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The Eight Ballet Dogs You Need to be Following on Instagram

Ingrid Silva and her dog, Frida Kahlo. Photo by Nathan Sayers for Pointe.

You're probably already following your favorite dancers on Instagram, but did you know that you can follow many of their dogs, too? We rounded up some of our favorite dog-centered accounts and hashtags to keep you pawsitively entertained (sorry, we can't help ourselves).

Cora and Maya (American Ballet Theatre's Sarah Lane and Luis Ribagorda)

Sarah Lane and Luis Ribagorda's pups Cora and Maya update their profile pretty frequently. Often accompanying Lane to the ABT studios, they can also be seen using tutus or piles of pink tights as dog beds.


Frida Kahlo (Dance Theatre of Harlem's Ingrid Silva)

French bulldog Frida Kahlo follows her mom, Ingrid Silva, almost everywhere. Frida's profile shows that she enjoys long walks in the park and dressing up in matching costumes with Silva for Halloween. Frida even kept Silva company during her Pointe cover shoot. With over 10,400 followers, we think Frida's doing pretty well.


Zipper Fly DeBona-Tilton (Ballet West's Allison DeBona and Rex Tilton)

A self-described ballet lover, this Salt Lake City-based Shih Tzu seems to live a pretty good life. He's especially fond of pointe shoes and pumpkin spice lattes.


Pickles (ABT's Lauren Post)

While you can follow Pickles on her own Instagram page (it is 2017 after all), she's also frequently featured on owner Lauren Post's profile. Like most ABT dogs, Pickles seems to spend a lot of time lounging in the studio. She might sometimes have bad hair days, but she's not letting them get in her way.


Quincy Peanut (New York City Ballet's Isabella LaFreniere)

NYCB pup Quincy seems to have a voracious appetite for ice cream (also seen here and here). Like most millennials, Quincy also has a soft spot for Harry Potter.


Leonidas (The Mikhailovsky Ballet's Julian Mackay)

With his dad Julian Mackay living so far away from his native Montana, Leonidas (Leo for short) is glad to be there to keep him company in Russia. Leo's profile shows him to be highly cultured. In addition to ballet, he has a taste for fine art and loves spending time in the theater. He's also very well traveled.


Riley (ABT's Devon Teuscher)

Unlike many of his canine peers, Riley doesn't have his own profile, but he does have his own hashtag, #thelifeofri, which many ABT dancers use to post shots of him. He can be seen making cameos in rehearsal videos with stars like Marcelo Gomes and James Whiteside, or hanging out in his favorite spot; under the piano, on a tutu.

Summer Intensive Survival
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There's a sweet spot toward the end of August—after summer intensives have wrapped up and before it's time to head back to school or work—where the days are long, lazy and begging to be spent neck-deep in a pile of good books. Whether you're looking for inspiration for the upcoming season or trying to brush up on your dance history, you can never go wrong with an excellent book on ballet. We've gathered eight titles (all available at common booksellers like Amazon and Barnes and Noble) guaranteed to give you a deeper understanding of the art form, to add to your end-of-summer reading list.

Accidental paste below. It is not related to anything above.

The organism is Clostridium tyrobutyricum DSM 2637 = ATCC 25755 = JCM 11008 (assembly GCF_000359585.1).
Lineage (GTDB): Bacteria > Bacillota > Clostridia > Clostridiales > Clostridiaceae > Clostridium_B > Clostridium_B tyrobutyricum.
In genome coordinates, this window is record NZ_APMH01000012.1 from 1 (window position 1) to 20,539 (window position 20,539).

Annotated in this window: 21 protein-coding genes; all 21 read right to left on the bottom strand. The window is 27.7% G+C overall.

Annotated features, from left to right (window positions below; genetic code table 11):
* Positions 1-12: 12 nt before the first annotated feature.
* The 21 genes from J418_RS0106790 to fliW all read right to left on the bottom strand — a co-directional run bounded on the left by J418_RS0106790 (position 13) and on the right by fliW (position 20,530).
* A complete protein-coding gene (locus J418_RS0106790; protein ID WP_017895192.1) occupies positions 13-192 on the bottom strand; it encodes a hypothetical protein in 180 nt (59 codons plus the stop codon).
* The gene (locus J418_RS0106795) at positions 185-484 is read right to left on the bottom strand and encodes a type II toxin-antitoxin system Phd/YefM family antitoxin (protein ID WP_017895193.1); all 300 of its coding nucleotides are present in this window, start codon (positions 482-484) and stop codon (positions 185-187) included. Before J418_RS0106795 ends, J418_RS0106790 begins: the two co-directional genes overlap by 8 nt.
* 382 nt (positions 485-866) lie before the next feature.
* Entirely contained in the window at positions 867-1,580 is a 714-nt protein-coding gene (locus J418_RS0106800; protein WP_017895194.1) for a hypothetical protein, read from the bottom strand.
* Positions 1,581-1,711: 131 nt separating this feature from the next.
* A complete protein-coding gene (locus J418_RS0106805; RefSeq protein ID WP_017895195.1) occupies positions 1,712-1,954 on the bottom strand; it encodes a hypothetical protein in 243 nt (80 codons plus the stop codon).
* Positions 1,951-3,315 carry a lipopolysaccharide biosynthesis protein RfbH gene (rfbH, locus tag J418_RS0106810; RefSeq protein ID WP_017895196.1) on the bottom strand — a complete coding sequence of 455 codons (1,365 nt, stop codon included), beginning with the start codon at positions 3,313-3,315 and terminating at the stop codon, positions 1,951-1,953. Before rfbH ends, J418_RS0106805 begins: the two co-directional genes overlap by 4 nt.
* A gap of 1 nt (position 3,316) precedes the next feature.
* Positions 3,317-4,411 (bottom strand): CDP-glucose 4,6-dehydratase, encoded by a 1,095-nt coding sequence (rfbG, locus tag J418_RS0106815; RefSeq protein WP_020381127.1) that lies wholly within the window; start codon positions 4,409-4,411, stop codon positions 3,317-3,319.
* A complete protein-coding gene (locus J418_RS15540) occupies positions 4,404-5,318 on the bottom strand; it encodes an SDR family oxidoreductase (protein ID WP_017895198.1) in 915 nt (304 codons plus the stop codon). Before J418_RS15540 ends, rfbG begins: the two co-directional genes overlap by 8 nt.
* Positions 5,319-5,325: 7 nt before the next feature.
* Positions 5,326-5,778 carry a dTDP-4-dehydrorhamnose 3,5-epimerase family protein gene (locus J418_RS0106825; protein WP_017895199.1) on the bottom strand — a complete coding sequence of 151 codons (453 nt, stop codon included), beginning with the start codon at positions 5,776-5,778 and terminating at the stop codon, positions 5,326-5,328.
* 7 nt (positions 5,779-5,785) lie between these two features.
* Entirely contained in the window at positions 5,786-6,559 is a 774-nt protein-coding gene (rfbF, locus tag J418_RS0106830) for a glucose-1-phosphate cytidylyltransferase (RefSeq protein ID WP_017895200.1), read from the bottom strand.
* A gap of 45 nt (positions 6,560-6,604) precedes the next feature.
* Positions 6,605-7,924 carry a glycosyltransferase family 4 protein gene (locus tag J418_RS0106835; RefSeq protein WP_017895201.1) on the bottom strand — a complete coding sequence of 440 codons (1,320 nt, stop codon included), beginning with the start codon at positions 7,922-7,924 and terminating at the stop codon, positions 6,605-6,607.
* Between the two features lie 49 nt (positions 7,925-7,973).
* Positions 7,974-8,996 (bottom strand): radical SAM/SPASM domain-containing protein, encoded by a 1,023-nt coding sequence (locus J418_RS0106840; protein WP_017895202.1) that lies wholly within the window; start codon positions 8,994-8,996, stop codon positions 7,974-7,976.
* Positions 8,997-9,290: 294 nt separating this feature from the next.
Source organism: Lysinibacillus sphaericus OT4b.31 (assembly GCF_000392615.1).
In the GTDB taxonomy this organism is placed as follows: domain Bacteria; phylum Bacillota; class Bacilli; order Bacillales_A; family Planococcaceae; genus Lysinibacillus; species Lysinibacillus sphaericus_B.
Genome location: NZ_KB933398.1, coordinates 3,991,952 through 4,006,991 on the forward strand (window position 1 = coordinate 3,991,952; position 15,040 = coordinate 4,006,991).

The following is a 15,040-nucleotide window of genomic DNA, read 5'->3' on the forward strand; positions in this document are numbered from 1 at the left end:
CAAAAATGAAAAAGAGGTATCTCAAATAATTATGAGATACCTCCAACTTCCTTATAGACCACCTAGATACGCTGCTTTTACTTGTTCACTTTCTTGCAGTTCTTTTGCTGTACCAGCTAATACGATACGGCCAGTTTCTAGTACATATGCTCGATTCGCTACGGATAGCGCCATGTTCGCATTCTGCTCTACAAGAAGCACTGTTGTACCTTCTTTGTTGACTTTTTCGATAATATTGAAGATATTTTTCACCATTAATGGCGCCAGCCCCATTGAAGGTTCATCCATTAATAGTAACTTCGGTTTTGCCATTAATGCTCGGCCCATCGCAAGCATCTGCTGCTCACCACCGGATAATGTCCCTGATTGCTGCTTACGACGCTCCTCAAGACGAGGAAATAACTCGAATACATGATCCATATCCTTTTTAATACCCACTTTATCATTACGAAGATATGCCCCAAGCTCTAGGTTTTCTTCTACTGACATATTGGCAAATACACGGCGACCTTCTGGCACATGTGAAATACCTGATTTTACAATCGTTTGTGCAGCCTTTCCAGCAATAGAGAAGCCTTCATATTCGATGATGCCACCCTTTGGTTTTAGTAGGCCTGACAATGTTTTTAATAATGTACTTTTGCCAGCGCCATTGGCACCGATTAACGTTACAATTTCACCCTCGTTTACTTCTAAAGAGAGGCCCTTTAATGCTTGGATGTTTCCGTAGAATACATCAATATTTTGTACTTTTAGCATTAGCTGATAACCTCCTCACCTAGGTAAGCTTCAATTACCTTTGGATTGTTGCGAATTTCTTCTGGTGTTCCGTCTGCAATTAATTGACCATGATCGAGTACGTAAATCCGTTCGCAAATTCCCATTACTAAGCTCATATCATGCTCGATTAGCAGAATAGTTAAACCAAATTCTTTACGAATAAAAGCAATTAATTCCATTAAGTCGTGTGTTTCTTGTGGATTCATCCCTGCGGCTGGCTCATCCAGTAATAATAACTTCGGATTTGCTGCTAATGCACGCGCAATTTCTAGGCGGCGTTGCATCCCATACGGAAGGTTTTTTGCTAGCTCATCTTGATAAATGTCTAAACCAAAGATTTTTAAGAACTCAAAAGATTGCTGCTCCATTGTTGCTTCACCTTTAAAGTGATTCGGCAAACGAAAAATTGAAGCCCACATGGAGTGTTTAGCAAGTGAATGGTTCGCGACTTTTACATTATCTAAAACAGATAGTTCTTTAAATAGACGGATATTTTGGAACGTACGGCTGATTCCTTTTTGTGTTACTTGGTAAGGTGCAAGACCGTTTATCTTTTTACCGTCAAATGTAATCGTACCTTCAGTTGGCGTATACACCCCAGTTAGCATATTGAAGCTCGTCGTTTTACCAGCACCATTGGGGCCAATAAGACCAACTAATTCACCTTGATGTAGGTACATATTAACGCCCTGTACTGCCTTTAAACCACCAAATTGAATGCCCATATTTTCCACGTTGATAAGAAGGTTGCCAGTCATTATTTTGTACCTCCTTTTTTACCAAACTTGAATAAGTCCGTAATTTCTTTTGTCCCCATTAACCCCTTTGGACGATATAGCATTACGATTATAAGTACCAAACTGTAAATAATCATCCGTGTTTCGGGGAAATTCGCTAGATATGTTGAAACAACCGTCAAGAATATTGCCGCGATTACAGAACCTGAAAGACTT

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James Yoichi Moore and Noelani Pantastico warm up onstage. Angela Sterling, Courtesy SDC.

On a sunny July weekend, hundreds of Seattle-area dance fans converged on tiny Vashon Island, a bucolic enclave in Puget Sound about 20 miles from the city. They made the ferry trek to attend the debut performance of the fledgling Seattle Dance Collective.

SDC is not a run-of-the-mill contemporary dance company; it's the brainchild of two of Pacific Northwest Ballet's most respected principal dancers: James Yoichi Moore and Noelani Pantastico. The duo wanted to create a nimble organization to feature dancers and choreographers they felt needed more exposure in the Pacific Northwest.

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Roman Mejia in Robbins' Dances at a Gathering. Erin Baiano, Courtesy NYCB.

The Princess Grace Foundation has just announced its 2019 class, and we're thrilled that two ballet dancers—New York City Ballet's Roman Mejia and BalletX's Stanley Glover—are included among the list of über-talented actors, filmmakers, playwrights, dancers and choreographers.

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The Royal Ballet's Alexander Campbell and Yasmine Naghdi in Ashton's The Two Pigeons. Tristram Kenton, Courtesy ROH.

While most ballet casts are 100 percent human, it's not unheard of for live animals to appear onstage, providing everything from stage dressing to supporting roles. Michael Messerer's production of Don Quixote features a horse and a donkey; American Ballet Theatre's Giselle calls for two Russian wolfhounds; and Sir Frederick Ashton's La Fille Mal Gardee requires a white Shetland pony. Another Ashton masterpiece, The Two Pigeons, is well known for its animal actors. But though ballet is a highly disciplined, carefully choreographed art form, some performers are naturally more prone to flights of fancy—because they're birds.

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